World Library  
Flag as Inappropriate
Email this Article

Lalmonirhat District

Article Id: WHEBN0002271278
Reproduction Date:

Title: Lalmonirhat District  
Author: World Heritage Encyclopedia
Language: English
Subject: Aditmari Upazila, Hatibandha Upazila, Kaliganj Upazila, Lalmonirhat, Lalmonirhat Sadar Upazila, Patgram Upazila
Collection: Districts of Bangladesh, Lalmonirhat District
Publisher: World Heritage Encyclopedia
Publication
Date:
 

Lalmonirhat District

Lalmonirhat
লালমনিরহাট
District
Location of Lalmonirhat in Bangladesh
Location of Lalmonirhat in Bangladesh
Coordinates:
Country  Bangladesh
Division Rangpur Division
Area
 • Total 1,247.37 km2 (481.61 sq mi)
Population (2011 census)
 • Total 1,256,099
 • Density 1,000/km2 (2,600/sq mi)
Literacy rate
 • Total 66.6%
Time zone BST (UTC+6)
Website Official website

Lalmonirhat (Bengali: লালমনিরহাট জেলা, Lalmonirhat Jela also Lalmonirhat Zila) is a district, situated at the north side border of Bangladesh. It is a part of the Rangpur Division.[1]

Contents

  • Etymology 1
  • History 2
  • Geography 3
  • Upazilas 4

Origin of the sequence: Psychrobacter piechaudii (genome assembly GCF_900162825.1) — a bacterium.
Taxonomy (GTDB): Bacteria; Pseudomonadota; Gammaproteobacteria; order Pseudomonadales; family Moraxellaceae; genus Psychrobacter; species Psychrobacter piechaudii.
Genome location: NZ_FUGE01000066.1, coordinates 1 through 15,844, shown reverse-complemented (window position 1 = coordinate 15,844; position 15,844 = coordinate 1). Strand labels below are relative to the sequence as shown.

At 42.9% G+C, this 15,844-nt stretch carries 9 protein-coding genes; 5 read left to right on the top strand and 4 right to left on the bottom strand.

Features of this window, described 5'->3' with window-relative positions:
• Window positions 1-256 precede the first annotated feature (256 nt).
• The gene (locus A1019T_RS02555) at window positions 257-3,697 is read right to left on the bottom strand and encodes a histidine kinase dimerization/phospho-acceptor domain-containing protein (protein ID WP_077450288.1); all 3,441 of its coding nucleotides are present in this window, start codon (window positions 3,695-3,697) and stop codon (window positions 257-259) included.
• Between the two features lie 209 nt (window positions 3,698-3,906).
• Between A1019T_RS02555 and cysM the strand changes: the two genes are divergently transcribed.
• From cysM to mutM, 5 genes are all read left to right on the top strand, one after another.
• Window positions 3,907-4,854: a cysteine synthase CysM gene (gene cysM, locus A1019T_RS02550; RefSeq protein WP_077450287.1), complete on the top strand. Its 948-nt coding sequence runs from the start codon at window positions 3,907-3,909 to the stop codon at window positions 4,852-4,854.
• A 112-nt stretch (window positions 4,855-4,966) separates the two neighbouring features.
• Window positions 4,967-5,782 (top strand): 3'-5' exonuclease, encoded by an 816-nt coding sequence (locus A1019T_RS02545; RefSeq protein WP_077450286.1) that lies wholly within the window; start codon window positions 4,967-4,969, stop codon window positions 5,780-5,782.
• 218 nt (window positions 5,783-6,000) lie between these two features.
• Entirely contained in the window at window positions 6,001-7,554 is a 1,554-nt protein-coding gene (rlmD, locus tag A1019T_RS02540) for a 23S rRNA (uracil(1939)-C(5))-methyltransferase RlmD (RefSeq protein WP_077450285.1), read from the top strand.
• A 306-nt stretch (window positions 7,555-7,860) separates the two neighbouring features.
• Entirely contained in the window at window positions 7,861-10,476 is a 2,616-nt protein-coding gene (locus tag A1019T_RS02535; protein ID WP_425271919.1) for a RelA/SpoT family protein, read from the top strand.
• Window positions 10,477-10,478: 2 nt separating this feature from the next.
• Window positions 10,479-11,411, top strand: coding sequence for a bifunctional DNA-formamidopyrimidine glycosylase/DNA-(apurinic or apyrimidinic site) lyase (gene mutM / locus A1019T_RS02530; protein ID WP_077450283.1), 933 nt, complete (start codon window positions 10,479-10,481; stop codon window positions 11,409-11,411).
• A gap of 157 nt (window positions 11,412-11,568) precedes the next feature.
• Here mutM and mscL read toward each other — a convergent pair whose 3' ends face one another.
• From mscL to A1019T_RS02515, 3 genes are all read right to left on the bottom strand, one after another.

• Language 5
  • Notable places 6
  • References 7
  • External links 8

Etymology

At the end of 19th century the workers of the Bengal Duras Railway (BDR) while digging the mud for the installation of rail line, found a red color stone and since then, the place was recognized as Lalmoni. Whereas some legendary opinions that the railway which acquire the land owned by a lady named Lalmoni for which people kept the place after her name as the recognition of her contribution of land for the rail line. Others are of the opinion that in 1783 a woman named Lalmoni along with peasant leader, Nuruldin fought against the English soldiers and land lords for the cause to establish the interest of general peasants and laid down her life against the atrocity of the rulers. The place was named as the Lalmoni as the sign of respect. The word “hat” became adhered to her name in the course of time.

History

Lalmonirhat has emerged as a Zila on the first February in 1984 altogether with the institutions of five Upazilas, two municipalities, 42 unions and 402 villages.